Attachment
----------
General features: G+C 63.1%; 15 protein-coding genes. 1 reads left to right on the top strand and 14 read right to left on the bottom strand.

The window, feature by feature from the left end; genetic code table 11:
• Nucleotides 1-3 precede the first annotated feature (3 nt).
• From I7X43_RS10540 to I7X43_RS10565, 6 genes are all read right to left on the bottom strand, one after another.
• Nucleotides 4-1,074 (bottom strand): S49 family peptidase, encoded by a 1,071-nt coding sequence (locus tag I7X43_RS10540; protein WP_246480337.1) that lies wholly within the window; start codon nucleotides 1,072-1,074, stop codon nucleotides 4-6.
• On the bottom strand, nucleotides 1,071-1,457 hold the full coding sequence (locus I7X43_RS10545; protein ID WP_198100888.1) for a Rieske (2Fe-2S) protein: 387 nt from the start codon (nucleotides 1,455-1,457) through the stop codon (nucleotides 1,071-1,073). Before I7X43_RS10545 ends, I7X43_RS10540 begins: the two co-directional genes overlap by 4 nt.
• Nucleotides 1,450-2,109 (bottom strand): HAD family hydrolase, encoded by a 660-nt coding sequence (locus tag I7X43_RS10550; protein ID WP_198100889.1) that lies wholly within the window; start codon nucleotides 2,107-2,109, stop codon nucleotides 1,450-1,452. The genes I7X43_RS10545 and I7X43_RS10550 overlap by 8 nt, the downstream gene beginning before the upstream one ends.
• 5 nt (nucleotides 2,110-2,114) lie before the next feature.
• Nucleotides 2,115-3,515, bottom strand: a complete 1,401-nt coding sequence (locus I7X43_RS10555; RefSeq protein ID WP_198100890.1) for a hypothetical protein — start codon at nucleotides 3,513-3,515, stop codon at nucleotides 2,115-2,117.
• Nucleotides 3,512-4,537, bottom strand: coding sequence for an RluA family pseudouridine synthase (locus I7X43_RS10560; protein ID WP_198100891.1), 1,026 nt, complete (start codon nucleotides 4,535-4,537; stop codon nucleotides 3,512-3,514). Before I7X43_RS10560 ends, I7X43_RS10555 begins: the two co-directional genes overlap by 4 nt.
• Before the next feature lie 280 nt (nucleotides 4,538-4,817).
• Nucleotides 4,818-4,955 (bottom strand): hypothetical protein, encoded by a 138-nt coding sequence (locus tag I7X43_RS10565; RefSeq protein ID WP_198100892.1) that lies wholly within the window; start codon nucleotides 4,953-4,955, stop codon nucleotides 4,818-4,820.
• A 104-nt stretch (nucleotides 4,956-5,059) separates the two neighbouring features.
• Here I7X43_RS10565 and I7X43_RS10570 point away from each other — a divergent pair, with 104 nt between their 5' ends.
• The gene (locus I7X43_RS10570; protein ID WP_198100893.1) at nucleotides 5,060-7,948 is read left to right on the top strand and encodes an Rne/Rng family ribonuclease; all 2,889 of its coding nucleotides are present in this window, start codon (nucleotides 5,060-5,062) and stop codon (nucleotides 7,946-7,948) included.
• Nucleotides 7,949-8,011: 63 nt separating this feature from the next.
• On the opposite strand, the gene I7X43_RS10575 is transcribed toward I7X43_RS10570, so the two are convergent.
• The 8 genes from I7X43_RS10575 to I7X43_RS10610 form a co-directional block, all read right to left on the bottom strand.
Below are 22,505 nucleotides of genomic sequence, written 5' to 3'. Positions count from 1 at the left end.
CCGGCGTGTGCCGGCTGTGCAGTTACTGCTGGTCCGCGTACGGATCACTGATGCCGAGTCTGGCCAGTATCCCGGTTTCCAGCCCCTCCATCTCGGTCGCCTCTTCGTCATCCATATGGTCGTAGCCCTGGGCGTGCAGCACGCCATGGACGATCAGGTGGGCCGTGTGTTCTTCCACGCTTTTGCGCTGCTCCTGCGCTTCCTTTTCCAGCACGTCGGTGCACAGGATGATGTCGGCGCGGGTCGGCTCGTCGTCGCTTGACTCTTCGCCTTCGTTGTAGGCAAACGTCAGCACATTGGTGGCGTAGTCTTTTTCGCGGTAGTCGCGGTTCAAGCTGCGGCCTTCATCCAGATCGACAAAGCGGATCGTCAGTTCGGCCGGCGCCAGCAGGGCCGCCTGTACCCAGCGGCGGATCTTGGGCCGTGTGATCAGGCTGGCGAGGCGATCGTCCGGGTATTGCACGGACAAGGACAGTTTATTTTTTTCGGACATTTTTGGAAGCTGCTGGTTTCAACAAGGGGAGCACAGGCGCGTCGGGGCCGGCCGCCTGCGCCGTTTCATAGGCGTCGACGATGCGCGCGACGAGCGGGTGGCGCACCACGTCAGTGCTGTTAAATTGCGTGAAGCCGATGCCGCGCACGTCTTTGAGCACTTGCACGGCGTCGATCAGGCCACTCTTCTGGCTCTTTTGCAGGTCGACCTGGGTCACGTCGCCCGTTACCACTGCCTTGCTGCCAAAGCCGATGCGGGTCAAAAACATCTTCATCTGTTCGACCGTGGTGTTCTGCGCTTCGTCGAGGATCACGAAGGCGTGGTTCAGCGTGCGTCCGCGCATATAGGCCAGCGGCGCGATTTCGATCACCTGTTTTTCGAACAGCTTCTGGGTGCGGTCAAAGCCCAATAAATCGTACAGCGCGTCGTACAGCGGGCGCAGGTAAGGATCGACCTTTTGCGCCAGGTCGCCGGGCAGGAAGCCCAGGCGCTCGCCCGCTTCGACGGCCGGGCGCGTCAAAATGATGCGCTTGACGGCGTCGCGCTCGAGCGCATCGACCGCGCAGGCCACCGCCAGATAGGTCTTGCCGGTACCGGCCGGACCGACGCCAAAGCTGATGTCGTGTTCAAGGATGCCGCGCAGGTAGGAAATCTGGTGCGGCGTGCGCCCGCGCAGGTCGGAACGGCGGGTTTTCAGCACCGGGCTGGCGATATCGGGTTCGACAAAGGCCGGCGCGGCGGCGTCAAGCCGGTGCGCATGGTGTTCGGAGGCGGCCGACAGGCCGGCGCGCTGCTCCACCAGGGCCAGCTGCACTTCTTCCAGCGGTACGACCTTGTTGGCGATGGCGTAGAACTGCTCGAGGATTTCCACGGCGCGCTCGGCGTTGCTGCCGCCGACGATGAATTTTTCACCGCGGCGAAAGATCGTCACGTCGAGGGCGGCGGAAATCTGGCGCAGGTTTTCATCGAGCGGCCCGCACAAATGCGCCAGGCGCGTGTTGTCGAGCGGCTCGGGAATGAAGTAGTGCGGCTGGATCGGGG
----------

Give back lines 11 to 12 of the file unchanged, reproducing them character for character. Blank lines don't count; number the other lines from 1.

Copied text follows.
• Before the next feature lie 280 nt (nucleotides 4,538-4,817).
• Nucleotides 4,818-4,955 (bottom strand): hypothetical protein, encoded by a 138-nt coding sequence (locus tag I7X43_RS10565; RefSeq protein ID WP_198100892.1) that lies wholly within the window; start codon nucleotides 4,953-4,955, stop codon nucleotides 4,818-4,820.